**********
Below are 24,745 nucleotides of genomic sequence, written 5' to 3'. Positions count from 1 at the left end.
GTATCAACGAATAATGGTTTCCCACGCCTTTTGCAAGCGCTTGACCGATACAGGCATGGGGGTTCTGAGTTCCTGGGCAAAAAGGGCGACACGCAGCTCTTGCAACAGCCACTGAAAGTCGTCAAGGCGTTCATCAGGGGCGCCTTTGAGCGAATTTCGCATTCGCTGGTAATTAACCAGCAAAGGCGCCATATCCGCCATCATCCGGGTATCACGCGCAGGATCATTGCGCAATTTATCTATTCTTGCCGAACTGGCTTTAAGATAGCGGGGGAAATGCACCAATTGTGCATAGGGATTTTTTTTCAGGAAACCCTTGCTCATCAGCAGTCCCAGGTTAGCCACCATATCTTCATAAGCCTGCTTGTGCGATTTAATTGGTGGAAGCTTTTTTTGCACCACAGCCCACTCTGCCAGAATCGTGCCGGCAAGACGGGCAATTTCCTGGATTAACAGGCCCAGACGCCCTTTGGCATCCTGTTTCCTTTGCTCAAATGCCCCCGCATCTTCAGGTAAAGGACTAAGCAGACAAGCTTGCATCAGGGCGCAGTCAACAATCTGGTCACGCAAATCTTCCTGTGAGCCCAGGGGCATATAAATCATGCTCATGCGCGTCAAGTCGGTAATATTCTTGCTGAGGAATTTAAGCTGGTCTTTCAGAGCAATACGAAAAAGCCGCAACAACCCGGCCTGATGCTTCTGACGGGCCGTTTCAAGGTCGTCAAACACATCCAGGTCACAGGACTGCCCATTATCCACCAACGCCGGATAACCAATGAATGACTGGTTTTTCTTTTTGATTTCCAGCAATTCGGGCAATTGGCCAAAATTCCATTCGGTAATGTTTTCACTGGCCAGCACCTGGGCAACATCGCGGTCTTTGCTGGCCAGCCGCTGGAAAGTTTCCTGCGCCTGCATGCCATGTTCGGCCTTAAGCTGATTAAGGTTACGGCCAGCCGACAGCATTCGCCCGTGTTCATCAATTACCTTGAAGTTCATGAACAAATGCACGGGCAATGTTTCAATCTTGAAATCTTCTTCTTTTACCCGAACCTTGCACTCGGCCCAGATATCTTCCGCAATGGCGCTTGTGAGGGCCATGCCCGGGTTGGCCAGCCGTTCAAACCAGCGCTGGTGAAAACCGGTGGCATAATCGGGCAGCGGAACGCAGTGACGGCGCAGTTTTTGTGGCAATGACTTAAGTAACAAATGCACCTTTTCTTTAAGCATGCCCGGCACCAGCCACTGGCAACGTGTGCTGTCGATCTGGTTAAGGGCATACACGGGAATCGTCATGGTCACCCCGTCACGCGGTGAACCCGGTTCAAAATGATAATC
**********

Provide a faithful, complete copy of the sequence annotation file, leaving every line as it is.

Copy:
Below are 24,745 nucleotides of genomic sequence, written 5' to 3'. Positions count from 1 at the left end.
GTATCAACGAATAATGGTTTCCCACGCCTTTTGCAAGCGCTTGACCGATACAGGCATGGGGGTTCTGAGTTCCTGGGCAAAAAGGGCGACACGCAGCTCTTGCAACAGCCACTGAAAGTCGTCAAGGCGTTCATCAGGGGCGCCTTTGAGCGAATTTCGCATTCGCTGGTAATTAACCAGCAAAGGCGCCATATCCGCCATCATCCGGGTATCACGCGCAGGATCATTGCGCAATTTATCTATTCTTGCCGAACTGGCTTTAAGATAGCGGGGGAAATGCACCAATTGTGCATAGGGATTTTTTTTCAGGAAACCCTTGCTCATCAGCAGTCCCAGGTTAGCCACCATATCTTCATAAGCCTGCTTGTGCGATTTAATTGGTGGAAGCTTTTTTTGCACCACAGCCCACTCTGCCAGAATCGTGCCGGCAAGACGGGCAATTTCCTGGATTAACAGGCCCAGACGCCCTTTGGCATCCTGTTTCCTTTGCTCAAATGCCCCCGCATCTTCAGGTAAAGGACTAAGCAGACAAGCTTGCATCAGGGCGCAGTCAACAATCTGGTCACGCAAATCTTCCTGTGAGCCCAGGGGCATATAAATCATGCTCATGCGCGTCAAGTCGGTAATATTCTTGCTGAGGAATTTAAGCTGGTCTTTCAGAGCAATACGAAAAAGCCGCAACAACCCGGCCTGATGCTTCTGACGGGCCGTTTCAAGGTCGTCAAACACATCCAGGTCACAGGACTGCCCATTATCCACCAACGCCGGATAACCAATGAATGACTGGTTTTTCTTTTTGATTTCCAGCAATTCGGGCAATTGGCCAAAATTCCATTCGGTAATGTTTTCACTGGCCAGCACCTGGGCAACATCGCGGTCTTTGCTGGCCAGCCGCTGGAAAGTTTCCTGCGCCTGCATGCCATGTTCGGCCTTAAGCTGATTAAGGTTACGGCCAGCCGACAGCATTCGCCCGTGTTCATCAATTACCTTGAAGTTCATGAACAAATGCACGGGCAATGTTTCAATCTTGAAATCTTCTTCTTTTACCCGAACCTTGCACTCGGCCCAGATATCTTCCGCAATGGCGCTTGTGAGGGCCATGCCCGGGTTGGCCAGCCGTTCAAACCAGCGCTGGTGAAAACCGGTGGCATAATCGGGCAGCGGAACGCAGTGACGGCGCAGTTTTTGTGGCAATGACTTAAGTAACAAATGCACCTTTTCTTTAAGCATGCCCGGCACCAGCCACTGGCAACGTGTGCTGTCGATCTGGTTAAGGGCATACACGGGAATCGTCATGGTCACCCCGTCACGCGGTGAACCCGGTTCAAAATGATAATC